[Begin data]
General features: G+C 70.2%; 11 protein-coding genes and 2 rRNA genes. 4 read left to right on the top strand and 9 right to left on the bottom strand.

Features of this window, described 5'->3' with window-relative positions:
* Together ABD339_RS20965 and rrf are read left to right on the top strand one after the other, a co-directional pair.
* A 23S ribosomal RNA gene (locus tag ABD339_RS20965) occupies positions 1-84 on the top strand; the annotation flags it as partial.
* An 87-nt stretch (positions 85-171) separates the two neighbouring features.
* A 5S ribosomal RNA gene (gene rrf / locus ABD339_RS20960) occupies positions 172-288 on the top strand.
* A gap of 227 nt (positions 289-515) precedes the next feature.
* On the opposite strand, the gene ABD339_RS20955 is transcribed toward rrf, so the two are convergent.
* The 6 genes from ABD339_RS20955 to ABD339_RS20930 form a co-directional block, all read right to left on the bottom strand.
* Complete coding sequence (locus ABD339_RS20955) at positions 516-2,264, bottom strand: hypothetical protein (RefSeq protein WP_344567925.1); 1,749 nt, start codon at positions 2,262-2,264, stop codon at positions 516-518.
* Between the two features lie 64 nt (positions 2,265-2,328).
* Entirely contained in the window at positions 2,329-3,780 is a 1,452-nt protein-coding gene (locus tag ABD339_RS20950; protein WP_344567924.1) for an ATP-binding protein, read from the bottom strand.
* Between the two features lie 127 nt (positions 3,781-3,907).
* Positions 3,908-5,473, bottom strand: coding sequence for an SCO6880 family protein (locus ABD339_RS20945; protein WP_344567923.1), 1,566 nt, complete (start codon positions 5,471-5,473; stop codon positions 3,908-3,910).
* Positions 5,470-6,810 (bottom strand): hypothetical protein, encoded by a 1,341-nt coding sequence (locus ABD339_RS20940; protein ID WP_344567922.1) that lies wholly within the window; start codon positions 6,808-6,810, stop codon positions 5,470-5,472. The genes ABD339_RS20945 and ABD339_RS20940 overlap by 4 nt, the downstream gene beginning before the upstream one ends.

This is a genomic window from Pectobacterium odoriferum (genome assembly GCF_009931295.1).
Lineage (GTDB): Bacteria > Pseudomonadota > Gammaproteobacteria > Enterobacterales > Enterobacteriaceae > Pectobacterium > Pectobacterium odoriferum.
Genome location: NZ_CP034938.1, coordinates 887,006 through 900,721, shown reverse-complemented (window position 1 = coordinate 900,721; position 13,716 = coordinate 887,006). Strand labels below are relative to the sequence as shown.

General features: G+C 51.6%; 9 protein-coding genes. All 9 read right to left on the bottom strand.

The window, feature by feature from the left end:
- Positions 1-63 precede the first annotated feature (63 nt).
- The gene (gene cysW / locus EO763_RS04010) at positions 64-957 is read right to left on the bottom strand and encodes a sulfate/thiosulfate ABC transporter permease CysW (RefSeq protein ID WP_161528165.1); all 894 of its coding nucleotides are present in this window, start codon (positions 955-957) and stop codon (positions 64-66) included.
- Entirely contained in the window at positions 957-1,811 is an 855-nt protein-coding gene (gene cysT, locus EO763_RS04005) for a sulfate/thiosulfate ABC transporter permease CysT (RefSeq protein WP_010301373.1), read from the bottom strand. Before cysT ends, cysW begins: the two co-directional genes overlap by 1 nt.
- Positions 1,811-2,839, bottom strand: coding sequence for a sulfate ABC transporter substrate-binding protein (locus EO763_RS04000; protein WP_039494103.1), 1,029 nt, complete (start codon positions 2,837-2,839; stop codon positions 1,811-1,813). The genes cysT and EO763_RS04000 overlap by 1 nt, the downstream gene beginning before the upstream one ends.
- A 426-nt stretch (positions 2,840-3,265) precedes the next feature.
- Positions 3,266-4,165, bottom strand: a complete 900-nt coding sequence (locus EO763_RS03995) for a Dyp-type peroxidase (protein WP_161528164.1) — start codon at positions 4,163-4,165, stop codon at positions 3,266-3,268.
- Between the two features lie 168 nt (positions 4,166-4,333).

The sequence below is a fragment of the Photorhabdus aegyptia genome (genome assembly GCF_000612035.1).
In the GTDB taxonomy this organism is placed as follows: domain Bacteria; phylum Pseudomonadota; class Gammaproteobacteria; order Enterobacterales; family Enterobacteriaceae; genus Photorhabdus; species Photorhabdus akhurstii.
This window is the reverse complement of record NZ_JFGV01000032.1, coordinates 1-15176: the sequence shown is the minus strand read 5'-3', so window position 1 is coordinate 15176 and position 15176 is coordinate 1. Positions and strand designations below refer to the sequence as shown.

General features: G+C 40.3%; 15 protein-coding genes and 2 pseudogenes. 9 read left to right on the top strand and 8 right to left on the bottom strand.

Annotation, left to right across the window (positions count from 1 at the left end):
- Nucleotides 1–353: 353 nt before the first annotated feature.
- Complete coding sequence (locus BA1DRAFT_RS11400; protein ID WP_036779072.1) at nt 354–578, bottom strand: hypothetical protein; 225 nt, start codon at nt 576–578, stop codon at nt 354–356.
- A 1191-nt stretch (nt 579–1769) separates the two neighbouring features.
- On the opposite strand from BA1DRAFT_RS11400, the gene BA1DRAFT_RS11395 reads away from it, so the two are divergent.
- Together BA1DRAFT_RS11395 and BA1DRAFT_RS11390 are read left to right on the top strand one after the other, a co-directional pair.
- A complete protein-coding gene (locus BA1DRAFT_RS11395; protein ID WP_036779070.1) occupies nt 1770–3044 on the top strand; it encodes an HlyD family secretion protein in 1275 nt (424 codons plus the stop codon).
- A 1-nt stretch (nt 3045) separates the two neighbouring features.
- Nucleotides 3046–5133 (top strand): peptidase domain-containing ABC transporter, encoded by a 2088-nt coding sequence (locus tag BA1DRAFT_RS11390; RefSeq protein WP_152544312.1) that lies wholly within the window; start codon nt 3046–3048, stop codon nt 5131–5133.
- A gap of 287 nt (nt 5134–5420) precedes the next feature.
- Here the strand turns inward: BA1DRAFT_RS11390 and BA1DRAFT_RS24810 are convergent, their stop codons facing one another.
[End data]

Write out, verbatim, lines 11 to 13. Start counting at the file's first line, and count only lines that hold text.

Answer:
* Between the two features lie 64 nt (positions 2,265-2,328).
* Entirely contained in the window at positions 2,329-3,780 is a 1,452-nt protein-coding gene (locus tag ABD339_RS20950; protein WP_344567924.1) for an ATP-binding protein, read from the bottom strand.
* Between the two features lie 127 nt (positions 3,781-3,907).